The Greeks said, “Know thyself.” Jesus expanded this, saying, “Love your neighbor as you love yourself.” We are not wasting our time looking within. If our gaze stays only internal, we separate ourselves from the world and became superfluous in which we have been placed. If we gaze only outside, we become overwhelmed and eventually callous to the needs of others. It is only in the constant checking for ‘the still small voice within’ that we find our common humanity and compassion for the world around us.
In worship, we find the divine inner voice is given space to exist, which allows us to find strength, courage and wisdom as we seek to respond (responsibly) to human need around us. This need could be as small as listening to the questions of a small child, to volunteering to rebuild houses in hurricane ravaged islands or protesting against gun violence in our streets.
We are not so much asking for belief in the miracles of the past, so much as we are asking for your participation in the miracle of love towards self and others in the moment at hand.
Please join us as we worship (attribute worth) to the One who calls us to manifest love.
July 9, 2019
Dear Friends and Parishioners:
This summer, which is normally a somewhat sleepy time in the life of the church, your Vestry has been working quietly to put together a new mission statement. As we culled ideas and language from the responses of our parish survey (special thanks for all of you who responded!) we have all come to see the values and goals around which we feel called.
Not only do we feel positive in writing this statement, but we are also using this statement to begin challenging ourselves to put these values into practice. Already we have organized ourselves to open the church during the week, inviting the neighborhood in for prayer and meditation and to hear our organist Jim Hopkins play the organ for part of this time. We intend to keep doing this on Wednesdays at least through July and expect to resume in September. We are also working on improving our parish literature and history to have ready for our visitors.
In addition, we have recently seen the opening of our new webpage. Although not yet perfect, it is a fine work in progress. It really is a big step forward in communicating our message. www.allsaintsnyc.org
In reaching out to the community we have begun lively collaborations with the two Buddhist groups that have recently moved into separate buildings across the street. They have both volunteered to help with our community meal and they look to be wonderful neighbors who desire to share ministry to the community in the days and years ahead.
For the fall we are planning to start courses in spirituality and spiritual direction led by Heather Sisk, our new seminarian from The General Theological Seminary. Heather is beginning what is known as the Wisdom Year, where she will be working with our parish 20 hours a week. She has already proven herself a valued colleague as she has helped finetune the website, participate in Sunday services and help with our community meal! It’s not only a Wisdom year for her but an enriching year for us!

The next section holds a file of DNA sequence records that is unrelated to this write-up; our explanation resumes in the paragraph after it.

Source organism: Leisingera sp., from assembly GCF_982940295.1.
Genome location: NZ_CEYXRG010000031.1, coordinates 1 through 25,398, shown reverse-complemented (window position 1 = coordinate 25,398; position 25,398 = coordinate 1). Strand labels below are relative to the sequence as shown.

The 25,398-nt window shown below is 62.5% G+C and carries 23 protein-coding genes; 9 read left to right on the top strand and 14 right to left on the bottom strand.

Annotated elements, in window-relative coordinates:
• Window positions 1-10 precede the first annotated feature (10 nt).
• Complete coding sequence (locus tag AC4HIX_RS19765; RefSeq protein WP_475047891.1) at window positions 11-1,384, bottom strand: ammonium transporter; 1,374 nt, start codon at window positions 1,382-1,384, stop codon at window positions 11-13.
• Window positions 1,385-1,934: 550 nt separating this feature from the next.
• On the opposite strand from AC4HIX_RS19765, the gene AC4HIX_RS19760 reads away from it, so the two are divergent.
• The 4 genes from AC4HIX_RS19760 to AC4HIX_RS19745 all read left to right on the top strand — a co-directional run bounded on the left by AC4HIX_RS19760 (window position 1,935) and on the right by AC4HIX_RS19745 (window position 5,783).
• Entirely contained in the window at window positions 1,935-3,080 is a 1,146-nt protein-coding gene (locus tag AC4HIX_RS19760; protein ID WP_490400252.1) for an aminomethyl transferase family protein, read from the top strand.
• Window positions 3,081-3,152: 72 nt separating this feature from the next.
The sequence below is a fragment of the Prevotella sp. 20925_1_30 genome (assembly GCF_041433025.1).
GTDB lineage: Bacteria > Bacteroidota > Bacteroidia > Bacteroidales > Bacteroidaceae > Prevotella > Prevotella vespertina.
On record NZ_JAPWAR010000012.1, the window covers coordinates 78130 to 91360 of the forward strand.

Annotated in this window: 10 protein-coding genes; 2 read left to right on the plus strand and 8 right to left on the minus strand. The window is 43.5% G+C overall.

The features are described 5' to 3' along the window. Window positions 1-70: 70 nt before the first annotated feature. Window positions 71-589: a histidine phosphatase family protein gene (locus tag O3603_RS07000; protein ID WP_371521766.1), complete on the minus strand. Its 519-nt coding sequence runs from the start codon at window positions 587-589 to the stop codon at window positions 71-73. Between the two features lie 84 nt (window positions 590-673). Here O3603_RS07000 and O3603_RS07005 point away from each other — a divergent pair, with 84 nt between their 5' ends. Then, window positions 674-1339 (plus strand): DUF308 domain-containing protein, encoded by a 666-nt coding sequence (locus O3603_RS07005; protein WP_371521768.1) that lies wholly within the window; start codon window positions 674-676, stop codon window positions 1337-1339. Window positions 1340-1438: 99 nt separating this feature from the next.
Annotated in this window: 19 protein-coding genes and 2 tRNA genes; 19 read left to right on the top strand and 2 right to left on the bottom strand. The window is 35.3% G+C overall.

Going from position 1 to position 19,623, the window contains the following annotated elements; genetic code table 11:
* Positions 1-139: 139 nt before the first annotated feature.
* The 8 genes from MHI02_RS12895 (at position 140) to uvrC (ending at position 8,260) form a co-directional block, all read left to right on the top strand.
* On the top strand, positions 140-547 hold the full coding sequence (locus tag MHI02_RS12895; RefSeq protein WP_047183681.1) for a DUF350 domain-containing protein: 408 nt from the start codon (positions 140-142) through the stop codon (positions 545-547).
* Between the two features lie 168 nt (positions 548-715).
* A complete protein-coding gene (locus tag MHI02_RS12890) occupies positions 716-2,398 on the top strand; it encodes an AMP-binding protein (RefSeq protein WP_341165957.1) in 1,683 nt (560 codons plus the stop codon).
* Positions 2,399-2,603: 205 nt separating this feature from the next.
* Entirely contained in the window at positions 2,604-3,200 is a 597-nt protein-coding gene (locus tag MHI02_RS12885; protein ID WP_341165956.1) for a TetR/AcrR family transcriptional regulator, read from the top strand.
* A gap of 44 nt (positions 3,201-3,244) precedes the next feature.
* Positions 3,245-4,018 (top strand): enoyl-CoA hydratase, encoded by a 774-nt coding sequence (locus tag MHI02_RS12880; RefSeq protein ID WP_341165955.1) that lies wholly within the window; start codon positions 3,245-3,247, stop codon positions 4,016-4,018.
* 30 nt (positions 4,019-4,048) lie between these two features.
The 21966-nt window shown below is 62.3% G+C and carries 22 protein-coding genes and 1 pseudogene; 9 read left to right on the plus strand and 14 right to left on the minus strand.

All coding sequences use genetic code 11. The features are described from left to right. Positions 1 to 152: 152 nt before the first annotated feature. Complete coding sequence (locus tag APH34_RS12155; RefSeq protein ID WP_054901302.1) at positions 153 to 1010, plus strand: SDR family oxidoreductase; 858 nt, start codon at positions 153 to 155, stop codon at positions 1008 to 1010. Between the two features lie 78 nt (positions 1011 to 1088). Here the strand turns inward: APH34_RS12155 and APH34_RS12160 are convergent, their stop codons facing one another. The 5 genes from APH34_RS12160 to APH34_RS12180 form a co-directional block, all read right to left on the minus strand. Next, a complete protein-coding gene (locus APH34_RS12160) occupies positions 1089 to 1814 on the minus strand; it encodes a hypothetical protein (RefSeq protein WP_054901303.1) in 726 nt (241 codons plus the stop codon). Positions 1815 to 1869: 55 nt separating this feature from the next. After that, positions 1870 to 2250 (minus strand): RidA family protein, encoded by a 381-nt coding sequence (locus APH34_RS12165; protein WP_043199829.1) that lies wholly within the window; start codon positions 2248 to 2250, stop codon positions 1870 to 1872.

It is our hope that as we reflect on our parish mission statement, we will continue to generate new ideas for ministry, prioritize those ideas and faithfully revitalize our community life here at All Saints Church.
Ordination of Nfikije Mugisha Rwamasirabo
The Reverend Rosalie Richards who preached at ASC last Sunday, her seminary colleague Akash Daniel Mathew and I attended the Ordination of our former seminarian, Nfikije Mugisha Rwamasirabo, (aka Kije) to the Sacred Order of Priesthood at the church of St.George’s-by-the-River in Rumson, New Jersey on July 2, 2019. The Right Reverend William Hallock Stokes, D.D,12th Bishop of New Jersey was the Celebrant at the ordination, accompanied by a large coterie of clergy including Mother Richards, Kije’s uncle, The Very Reverend Canon Petero A.N. Sabune who gave a moving ordination sermon. The service was well attended. Kije expressed warm thanks and gratitude to her family and to all the churches and clergy that in one way or the other supported and helped her in realizing her call (a copy can be found in the back of our church). She expressed thanks and gratitude to All Saints Church and to our Rector The Reverend Steven J. Yagerman. Below are some photos of the successful event. I was proud to represent ASC at the ordination. We wish Kije every success in her Ministry and hope to see her here from time to time!
David S. Bassiouni,
Senior Warden and Chairman of the ASC Music Committee
We welcome those who are single, married, divorced, widowed, straight, [LGBTQIA], well-heeled or
down-at-heel. We especially welcome wailing babies and excited toddlers. We welcome you whether you
can sing like Pavarotti or just growl quietly to yourself. You’re welcome here if you’re just browsing, just woken up or just got out of prison.
We don’t care if you’re more Christian than the Archbishop of Canterbury or haven’t been to church since Christmas 10 years ago. We extend a special welcome to those who are over 60 but not grown up yet and to teenagers who are growing up too fast.
We welcome keep-fit moms, football dads, starving artists, tree huggers, latte sippers, vegetarians, junk food eaters. We welcome those in recovery or still addicted. We welcome you if you’re having problems, are down
in the dumps or don’t like organized religion. We’re not that keen on it either. We offer welcome to those who think the Earth is flat, work too hard, don’t work, can’t spell, or are here because Granny is visiting and wanted
to come to church. We welcome those who are inked, pierced, both or neither.
We offer a special welcome to those who could use a prayer right now, had religion shoved down their throats as kids or got lost and wound up here by mistake. We welcome pilgrims, tourists, seekers, doubters
[a welcome used by Coventry Cathedral]